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Title:  Critical Properties of the Emergent Random Solid in Vulcanization/gelation Transition 
Author(s):  Mukhopadhyay, Swagatam 
Doctoral Committee Chair(s):  Goldbart, Paul M. 
Department / Program:  Physics 
Discipline:  Physics 
Degree Granting Institution:  University of Illinois at UrbanaChampaign 
Degree:  Ph.D. 
Genre:  Dissertation 
Subject(s):  Physics, Condensed Matter 
Abstract:  The vulcanization/gelation transition is a continuous equilibrium phase transition from a liquid state to a random solid state, controlled by the density of permanent crosslinks between the constituent particles. The emergent random solid state is characterized by nonzero shear rigidity and particle localization (in high enough dimensions) about random positions, where their localization lengths are statistically distributed. Founded upon previous work that had constructed a replicated LandauWilson free energy for the transition, and had analyzed the critical region within the liquid state, this Thesis focuses on the nature of fluctuations in the random solid state and the critical behavior of physical quantities detecting it. The first part of this Thesis investigates the Goldstonetype low energy, long wavelength fluctuations associated with the spontaneous breakdown of a (global, continuous) translational symmetry at the transition. These fluctuations are identified with the shear deformations of the emergent random solid, whose shear modulus and elastic free energy are derived utilizing this identification. The impact of such fluctuations on the statistical distribution of localization lengths is ascertained. In the second part of this Thesis, a thorough analysis of the critical region within the random solid state is presented on implementing a Renormalization Group approach. The criticalfluctuationcorrection to the meanfield distribution of localization lengths is determined from a perturbative calculation of the Equation of State for the vulcanization/gelation field theory (to lowest order in an expansion in epsilon, i.e., the difference of the upper critical dimension and the spatial dimension). Such a calculation is challenging owing to the nature of translational symmetry breaking in the replicated field theory. The third part of this Thesis deduces the scaling of entropic shear rigidity near the vulcanization/gelation transition. The shear modulus exponent is analyzed within a Renormalization Group approach, and it is shown that the critical exponent can assume two distinct fixedpoint values depending on the strength of the excludedvolume interaction between the constituent particles, thereby resolving an old controversy over its value.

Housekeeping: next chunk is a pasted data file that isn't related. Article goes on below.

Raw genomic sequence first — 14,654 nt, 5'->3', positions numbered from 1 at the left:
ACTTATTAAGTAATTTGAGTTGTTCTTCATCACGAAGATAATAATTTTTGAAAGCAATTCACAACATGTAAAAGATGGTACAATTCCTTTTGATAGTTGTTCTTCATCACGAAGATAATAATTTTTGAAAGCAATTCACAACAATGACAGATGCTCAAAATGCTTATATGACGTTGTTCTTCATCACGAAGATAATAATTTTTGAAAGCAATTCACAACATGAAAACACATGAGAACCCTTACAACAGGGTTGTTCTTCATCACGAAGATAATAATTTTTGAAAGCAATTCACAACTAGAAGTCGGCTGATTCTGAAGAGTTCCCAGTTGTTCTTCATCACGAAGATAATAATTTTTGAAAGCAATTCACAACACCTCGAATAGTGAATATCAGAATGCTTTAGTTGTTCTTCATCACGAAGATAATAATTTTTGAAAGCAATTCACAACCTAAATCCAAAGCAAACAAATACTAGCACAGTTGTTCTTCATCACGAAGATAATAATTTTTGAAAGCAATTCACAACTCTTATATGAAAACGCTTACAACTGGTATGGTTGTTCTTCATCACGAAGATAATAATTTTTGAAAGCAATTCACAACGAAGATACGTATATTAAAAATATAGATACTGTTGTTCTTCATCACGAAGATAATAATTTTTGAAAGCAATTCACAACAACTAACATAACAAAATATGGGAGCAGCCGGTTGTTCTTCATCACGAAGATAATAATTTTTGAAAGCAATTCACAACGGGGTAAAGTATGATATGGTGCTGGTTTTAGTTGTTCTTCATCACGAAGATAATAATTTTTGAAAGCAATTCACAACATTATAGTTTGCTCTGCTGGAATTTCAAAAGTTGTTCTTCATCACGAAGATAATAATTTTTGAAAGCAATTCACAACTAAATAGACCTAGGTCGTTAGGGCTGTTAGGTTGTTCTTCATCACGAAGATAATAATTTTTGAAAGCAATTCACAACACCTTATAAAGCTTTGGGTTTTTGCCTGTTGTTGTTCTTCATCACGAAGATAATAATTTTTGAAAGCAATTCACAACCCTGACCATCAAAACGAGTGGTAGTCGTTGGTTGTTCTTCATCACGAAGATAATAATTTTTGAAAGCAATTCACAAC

Issue Date:  2005 
Type:  Text 
Language:  English 
Description:  160 p. Thesis (Ph.D.)University of Illinois at UrbanaChampaign, 2005. 
URI:  http://hdl.handle.net/2142/80522 
Other Identifier(s):  (MiAaPQ)AAI3199094 
Date Available in IDEALS:  20150925 
Date Deposited:  2005 
This item appears in the following Collection(s)

Dissertations and Theses  Physics
Dissertations in Physics 
Graduate Dissertations and Theses at Illinois
Graduate Theses and Dissertations at Illinois